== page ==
Several of the nation’s largest aging services and nursing organizations have united to defend Licensed Practical Nurses and criticize a proposed Centers for Medicare & Medicaid Services nursing home staffing rule.

The groups called the conspicuous absence of LPNs from proposed hourly requirements “yet another example of [the mandate’s] fundamental flaws,” and called on CMS rescind the proposed mandate entirely. LPNs make up 13% of the nursing home workforce and complete a large majority of post-acute care work in those facilities, the authors said.

“We are requesting the Administration to withdraw this archaic, unfunded health care policy and instead focus on meaningful, supportive ways to grow and retain the nursing home workforce,” the American Health Care Association, LeadingAge and the National Association of Licensed Practical Nurses and six other organizations wrote in their Oct. 27 comment letter.

It came in a wave of nearly 47,000 messages that flooded CMS during a two-month public comment period. 

LPNs in the spotlight

The joint statement argued that omitting LPNs from the staffing mandate would have a large impact, felt throughout the long-term care industry.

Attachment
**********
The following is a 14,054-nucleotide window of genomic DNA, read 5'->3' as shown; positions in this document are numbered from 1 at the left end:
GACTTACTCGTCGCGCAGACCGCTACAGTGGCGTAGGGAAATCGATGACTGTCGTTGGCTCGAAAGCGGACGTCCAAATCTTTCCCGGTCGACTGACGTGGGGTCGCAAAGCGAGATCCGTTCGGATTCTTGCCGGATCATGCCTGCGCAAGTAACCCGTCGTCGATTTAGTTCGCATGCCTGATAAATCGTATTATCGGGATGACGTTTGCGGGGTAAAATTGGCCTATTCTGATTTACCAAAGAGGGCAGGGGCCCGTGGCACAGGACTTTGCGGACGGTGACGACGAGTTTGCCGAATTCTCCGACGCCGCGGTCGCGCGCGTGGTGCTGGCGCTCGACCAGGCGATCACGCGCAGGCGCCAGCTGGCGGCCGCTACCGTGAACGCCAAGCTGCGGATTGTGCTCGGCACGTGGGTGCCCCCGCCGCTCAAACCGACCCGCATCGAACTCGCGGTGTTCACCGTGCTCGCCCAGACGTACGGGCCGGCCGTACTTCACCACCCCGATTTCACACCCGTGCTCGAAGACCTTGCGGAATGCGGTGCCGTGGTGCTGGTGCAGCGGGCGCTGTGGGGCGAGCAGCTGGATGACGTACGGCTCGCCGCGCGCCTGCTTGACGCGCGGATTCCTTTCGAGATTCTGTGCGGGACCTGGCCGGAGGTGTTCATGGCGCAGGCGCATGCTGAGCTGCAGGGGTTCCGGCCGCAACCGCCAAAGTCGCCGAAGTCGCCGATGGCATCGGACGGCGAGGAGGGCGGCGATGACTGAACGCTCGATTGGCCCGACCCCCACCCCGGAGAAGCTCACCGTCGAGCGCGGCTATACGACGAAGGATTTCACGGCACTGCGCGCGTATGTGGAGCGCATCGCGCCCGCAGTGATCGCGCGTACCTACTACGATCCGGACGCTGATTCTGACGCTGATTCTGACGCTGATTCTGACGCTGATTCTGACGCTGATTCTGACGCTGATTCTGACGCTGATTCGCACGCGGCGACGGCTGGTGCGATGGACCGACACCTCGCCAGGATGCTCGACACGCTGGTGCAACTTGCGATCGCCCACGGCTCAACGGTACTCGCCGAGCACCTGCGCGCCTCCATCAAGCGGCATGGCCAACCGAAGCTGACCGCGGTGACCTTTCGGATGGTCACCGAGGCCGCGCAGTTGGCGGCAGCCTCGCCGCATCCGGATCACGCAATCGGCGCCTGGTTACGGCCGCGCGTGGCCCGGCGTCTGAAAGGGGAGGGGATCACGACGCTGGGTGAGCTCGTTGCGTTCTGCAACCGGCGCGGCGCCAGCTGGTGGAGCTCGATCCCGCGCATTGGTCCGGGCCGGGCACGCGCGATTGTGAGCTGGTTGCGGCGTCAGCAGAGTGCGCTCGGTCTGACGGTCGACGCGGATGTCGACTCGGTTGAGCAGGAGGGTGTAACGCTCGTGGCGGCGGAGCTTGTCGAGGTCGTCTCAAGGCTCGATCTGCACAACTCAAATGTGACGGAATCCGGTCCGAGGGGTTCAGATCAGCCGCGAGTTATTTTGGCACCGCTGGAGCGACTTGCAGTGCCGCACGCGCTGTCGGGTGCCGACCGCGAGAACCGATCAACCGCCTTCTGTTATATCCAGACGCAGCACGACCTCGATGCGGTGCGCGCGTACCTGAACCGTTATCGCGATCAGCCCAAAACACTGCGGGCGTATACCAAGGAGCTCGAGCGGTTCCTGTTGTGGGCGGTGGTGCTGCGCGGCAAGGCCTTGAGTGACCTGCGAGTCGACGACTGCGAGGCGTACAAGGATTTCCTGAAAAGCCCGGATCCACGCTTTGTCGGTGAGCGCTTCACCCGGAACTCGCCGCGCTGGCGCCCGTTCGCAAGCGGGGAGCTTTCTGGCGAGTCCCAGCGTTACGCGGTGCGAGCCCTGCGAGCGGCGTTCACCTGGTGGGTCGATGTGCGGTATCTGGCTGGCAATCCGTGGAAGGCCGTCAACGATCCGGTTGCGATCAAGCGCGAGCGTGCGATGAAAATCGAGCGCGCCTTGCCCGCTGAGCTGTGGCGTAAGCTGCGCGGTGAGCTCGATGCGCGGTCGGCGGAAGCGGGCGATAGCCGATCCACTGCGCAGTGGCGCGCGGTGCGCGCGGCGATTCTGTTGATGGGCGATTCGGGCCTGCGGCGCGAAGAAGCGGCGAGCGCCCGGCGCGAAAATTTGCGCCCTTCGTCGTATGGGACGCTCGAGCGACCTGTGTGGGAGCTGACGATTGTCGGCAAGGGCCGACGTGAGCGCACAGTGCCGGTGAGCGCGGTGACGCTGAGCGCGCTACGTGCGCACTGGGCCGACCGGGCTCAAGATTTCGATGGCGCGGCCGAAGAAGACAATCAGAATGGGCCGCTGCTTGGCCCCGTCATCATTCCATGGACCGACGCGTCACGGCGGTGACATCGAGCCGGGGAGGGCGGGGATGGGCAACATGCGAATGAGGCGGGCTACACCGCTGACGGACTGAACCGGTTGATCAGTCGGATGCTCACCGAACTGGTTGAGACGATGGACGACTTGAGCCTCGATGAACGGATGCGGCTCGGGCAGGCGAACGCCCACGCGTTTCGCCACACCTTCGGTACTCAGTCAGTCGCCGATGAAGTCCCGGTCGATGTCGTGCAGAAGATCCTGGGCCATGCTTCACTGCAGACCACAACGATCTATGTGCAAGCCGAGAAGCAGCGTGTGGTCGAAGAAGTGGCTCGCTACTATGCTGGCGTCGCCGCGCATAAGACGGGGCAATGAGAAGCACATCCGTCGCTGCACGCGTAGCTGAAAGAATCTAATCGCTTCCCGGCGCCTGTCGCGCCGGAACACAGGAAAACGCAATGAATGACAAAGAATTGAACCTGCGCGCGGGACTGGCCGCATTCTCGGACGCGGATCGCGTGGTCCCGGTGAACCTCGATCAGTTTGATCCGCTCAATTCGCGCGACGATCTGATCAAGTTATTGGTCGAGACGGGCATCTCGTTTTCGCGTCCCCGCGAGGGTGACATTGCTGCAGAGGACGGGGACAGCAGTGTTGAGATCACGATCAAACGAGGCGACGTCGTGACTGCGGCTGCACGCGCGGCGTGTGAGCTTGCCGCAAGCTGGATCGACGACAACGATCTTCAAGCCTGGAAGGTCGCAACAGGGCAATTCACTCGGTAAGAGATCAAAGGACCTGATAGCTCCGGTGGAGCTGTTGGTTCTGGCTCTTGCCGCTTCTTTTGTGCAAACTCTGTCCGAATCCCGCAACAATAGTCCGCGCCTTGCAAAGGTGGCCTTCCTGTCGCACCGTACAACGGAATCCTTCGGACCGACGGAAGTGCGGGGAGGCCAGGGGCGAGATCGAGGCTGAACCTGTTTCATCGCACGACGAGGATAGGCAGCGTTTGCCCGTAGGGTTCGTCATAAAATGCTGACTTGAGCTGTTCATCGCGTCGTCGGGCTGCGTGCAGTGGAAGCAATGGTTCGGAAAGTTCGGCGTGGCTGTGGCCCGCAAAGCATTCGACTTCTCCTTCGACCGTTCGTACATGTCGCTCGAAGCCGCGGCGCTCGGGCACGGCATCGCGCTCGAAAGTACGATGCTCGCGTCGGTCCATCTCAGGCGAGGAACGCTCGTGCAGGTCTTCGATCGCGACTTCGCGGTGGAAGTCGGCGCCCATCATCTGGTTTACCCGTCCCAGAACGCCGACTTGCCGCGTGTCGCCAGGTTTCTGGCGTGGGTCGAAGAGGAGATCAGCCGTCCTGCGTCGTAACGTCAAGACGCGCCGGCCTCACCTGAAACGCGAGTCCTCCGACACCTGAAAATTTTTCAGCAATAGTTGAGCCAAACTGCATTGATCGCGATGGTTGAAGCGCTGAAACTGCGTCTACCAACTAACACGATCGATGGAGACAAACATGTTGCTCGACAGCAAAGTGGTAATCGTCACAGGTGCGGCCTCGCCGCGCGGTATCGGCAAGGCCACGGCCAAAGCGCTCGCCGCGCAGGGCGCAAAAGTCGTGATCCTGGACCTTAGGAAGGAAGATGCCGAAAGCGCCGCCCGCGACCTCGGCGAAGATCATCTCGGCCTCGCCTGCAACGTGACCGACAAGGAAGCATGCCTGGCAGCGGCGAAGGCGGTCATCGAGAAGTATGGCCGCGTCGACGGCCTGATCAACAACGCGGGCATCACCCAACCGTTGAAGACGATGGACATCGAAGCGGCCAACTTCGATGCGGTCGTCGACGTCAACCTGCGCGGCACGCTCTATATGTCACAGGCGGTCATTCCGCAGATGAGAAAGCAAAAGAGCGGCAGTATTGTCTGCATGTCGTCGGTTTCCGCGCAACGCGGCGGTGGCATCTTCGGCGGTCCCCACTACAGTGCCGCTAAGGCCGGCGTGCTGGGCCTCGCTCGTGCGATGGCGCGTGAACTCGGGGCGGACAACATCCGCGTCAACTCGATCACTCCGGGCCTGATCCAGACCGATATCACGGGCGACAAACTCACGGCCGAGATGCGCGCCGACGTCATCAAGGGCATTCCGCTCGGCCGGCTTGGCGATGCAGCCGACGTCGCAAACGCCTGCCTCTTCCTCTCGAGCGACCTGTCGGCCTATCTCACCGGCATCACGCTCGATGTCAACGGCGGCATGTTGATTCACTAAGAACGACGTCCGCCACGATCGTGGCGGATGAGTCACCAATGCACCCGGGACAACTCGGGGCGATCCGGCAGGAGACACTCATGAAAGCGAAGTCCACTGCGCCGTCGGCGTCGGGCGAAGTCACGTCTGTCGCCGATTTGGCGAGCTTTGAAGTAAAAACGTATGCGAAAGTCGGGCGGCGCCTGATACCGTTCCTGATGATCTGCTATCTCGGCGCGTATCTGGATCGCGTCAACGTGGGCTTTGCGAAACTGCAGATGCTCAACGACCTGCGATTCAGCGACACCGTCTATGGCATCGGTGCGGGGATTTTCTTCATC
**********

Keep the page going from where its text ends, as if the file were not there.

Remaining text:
“As currently proposed, this blanket mandate not only sends the message that LPNs are not as important as other licensed nurses, but it also discourages certified nursing assistants (CNAs) who are looking for more care advancement opportunities,” they wrote.

Some nursing homes have said they would be forced to eliminate LPN positions to hire more and more costly Registered Nurses to meet rigid regulations. Others have predicted the overall rule could displace up to 300,000 residents. 

With such potential consequences in mind, the joint comment calls for CMS to reevaluate its stance on LPNs and properly acknowledge them as vital members of the long-term care sector. 

“LPNs should be recognized and regarded with RNs as nurses — that’s what they are,” the letter says. “This means any RN requirement should include all worked hours of LPNs in it, as both are licensed nurses. These are integral and valued members of our nursing homes, and they should be treated as such.”

Mandate complexities continue to frustrate

While these organizations oppose the implementation of the mandate in general, even pro-mandate organizations and elected officials have weighed in with concerns about the LPN issue.

Letters from US Representatives and Senators earlier this month both urged CMS to make its proposed staffing requirements even stronger by adding LPNs to the mandate.

In contrast, however, the joint comment from AHCA, LeadingAge and nursing groups described the proposal’s omission of LPNs as evidence that the whole proposal is untenable. 

“If CMS finalizes the mandate, it calls into question how ignoring hundreds of thousands of care professionals that contribute to resident care would somehow accomplish the rule’s intended goal,” AHCA said in a related statement Monday.